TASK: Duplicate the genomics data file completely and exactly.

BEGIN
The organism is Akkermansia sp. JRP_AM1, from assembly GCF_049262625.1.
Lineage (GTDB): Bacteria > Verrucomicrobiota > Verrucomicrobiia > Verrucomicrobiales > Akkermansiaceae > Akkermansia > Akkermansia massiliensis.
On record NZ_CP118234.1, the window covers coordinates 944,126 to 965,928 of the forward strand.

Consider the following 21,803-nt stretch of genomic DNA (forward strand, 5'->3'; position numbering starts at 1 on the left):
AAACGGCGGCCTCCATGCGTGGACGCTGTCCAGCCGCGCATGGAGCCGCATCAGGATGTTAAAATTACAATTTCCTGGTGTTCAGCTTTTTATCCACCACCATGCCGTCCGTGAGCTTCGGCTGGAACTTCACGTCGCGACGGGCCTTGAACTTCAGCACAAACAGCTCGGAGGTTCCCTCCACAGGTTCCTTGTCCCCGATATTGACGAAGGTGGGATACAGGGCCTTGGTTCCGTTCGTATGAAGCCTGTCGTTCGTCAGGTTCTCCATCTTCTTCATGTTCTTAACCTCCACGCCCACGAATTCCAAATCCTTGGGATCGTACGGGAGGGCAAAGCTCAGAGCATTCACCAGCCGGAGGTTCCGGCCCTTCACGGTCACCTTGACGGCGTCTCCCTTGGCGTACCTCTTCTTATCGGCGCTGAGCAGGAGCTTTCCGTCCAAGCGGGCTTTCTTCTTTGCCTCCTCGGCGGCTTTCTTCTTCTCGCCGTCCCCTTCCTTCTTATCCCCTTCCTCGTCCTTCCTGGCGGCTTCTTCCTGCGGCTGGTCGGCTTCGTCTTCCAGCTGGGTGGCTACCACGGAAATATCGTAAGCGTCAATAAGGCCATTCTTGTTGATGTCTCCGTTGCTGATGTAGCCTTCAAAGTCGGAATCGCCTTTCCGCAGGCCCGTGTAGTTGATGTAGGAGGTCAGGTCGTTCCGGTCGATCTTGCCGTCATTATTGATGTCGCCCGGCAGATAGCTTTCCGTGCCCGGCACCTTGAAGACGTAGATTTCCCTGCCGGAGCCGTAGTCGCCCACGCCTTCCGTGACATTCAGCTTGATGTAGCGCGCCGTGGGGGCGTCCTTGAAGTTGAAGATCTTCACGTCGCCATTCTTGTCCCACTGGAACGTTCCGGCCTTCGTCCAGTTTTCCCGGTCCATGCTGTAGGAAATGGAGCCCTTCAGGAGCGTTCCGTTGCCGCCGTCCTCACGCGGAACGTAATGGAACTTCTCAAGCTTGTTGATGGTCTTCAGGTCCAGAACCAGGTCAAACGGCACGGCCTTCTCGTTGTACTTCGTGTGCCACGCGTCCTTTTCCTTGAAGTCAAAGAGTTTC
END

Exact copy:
The organism is Akkermansia sp. JRP_AM1, from assembly GCF_049262625.1.
Lineage (GTDB): Bacteria > Verrucomicrobiota > Verrucomicrobiia > Verrucomicrobiales > Akkermansiaceae > Akkermansia > Akkermansia massiliensis.
On record NZ_CP118234.1, the window covers coordinates 944,126 to 965,928 of the forward strand.

Consider the following 21,803-nt stretch of genomic DNA (forward strand, 5'->3'; position numbering starts at 1 on the left):
AAACGGCGGCCTCCATGCGTGGACGCTGTCCAGCCGCGCATGGAGCCGCATCAGGATGTTAAAATTACAATTTCCTGGTGTTCAGCTTTTTATCCACCACCATGCCGTCCGTGAGCTTCGGCTGGAACTTCACGTCGCGACGGGCCTTGAACTTCAGCACAAACAGCTCGGAGGTTCCCTCCACAGGTTCCTTGTCCCCGATATTGACGAAGGTGGGATACAGGGCCTTGGTTCCGTTCGTATGAAGCCTGTCGTTCGTCAGGTTCTCCATCTTCTTCATGTTCTTAACCTCCACGCCCACGAATTCCAAATCCTTGGGATCGTACGGGAGGGCAAAGCTCAGAGCATTCACCAGCCGGAGGTTCCGGCCCTTCACGGTCACCTTGACGGCGTCTCCCTTGGCGTACCTCTTCTTATCGGCGCTGAGCAGGAGCTTTCCGTCCAAGCGGGCTTTCTTCTTTGCCTCCTCGGCGGCTTTCTTCTTCTCGCCGTCCCCTTCCTTCTTATCCCCTTCCTCGTCCTTCCTGGCGGCTTCTTCCTGCGGCTGGTCGGCTTCGTCTTCCAGCTGGGTGGCTACCACGGAAATATCGTAAGCGTCAATAAGGCCATTCTTGTTGATGTCTCCGTTGCTGATGTAGCCTTCAAAGTCGGAATCGCCTTTCCGCAGGCCCGTGTAGTTGATGTAGGAGGTCAGGTCGTTCCGGTCGATCTTGCCGTCATTATTGATGTCGCCCGGCAGATAGCTTTCCGTGCCCGGCACCTTGAAGACGTAGATTTCCCTGCCGGAGCCGTAGTCGCCCACGCCTTCCGTGACATTCAGCTTGATGTAGCGCGCCGTGGGGGCGTCCTTGAAGTTGAAGATCTTCACGTCGCCATTCTTGTCCCACTGGAACGTTCCGGCCTTCGTCCAGTTTTCCCGGTCCATGCTGTAGGAAATGGAGCCCTTCAGGAGCGTTCCGTTGCCGCCGTCCTCACGCGGAACGTAATGGAACTTCTCAAGCTTGTTGATGGTCTTCAGGTCCAGAACCAGGTCAAACGGCACGGCCTTCTCGTTGTACTTCGTGTGCCACGCGTCCTTTTCCTTGAAGTCAAAGAGTTTC